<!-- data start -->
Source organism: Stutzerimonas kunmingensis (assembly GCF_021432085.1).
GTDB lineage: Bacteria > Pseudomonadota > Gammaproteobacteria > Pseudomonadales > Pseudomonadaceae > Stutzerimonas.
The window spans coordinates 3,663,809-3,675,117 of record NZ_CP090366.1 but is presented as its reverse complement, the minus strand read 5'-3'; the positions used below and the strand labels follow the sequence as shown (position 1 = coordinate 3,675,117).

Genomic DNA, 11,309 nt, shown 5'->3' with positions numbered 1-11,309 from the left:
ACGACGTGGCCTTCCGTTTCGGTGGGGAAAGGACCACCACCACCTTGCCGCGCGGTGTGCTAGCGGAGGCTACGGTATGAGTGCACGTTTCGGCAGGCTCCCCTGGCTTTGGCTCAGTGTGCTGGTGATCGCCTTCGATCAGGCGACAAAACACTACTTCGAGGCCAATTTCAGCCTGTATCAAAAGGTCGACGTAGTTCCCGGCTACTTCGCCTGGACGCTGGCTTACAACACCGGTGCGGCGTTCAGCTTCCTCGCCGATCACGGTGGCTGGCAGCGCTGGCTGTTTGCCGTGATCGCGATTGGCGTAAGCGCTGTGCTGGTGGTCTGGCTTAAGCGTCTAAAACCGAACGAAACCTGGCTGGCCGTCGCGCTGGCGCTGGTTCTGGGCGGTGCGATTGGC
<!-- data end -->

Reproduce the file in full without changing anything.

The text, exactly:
Source organism: Stutzerimonas kunmingensis (assembly GCF_021432085.1).
GTDB lineage: Bacteria > Pseudomonadota > Gammaproteobacteria > Pseudomonadales > Pseudomonadaceae > Stutzerimonas.
The window spans coordinates 3,663,809-3,675,117 of record NZ_CP090366.1 but is presented as its reverse complement, the minus strand read 5'-3'; the positions used below and the strand labels follow the sequence as shown (position 1 = coordinate 3,675,117).

Genomic DNA, 11,309 nt, shown 5'->3' with positions numbered 1-11,309 from the left:
ACGACGTGGCCTTCCGTTTCGGTGGGGAAAGGACCACCACCACCTTGCCGCGCGGTGTGCTAGCGGAGGCTACGGTATGAGTGCACGTTTCGGCAGGCTCCCCTGGCTTTGGCTCAGTGTGCTGGTGATCGCCTTCGATCAGGCGACAAAACACTACTTCGAGGCCAATTTCAGCCTGTATCAAAAGGTCGACGTAGTTCCCGGCTACTTCGCCTGGACGCTGGCTTACAACACCGGTGCGGCGTTCAGCTTCCTCGCCGATCACGGTGGCTGGCAGCGCTGGCTGTTTGCCGTGATCGCGATTGGCGTAAGCGCTGTGCTGGTGGTCTGGCTTAAGCGTCTAAAACCGAACGAAACCTGGCTGGCCGTCGCGCTGGCGCTGGTTCTGGGCGGTGCGATTGGC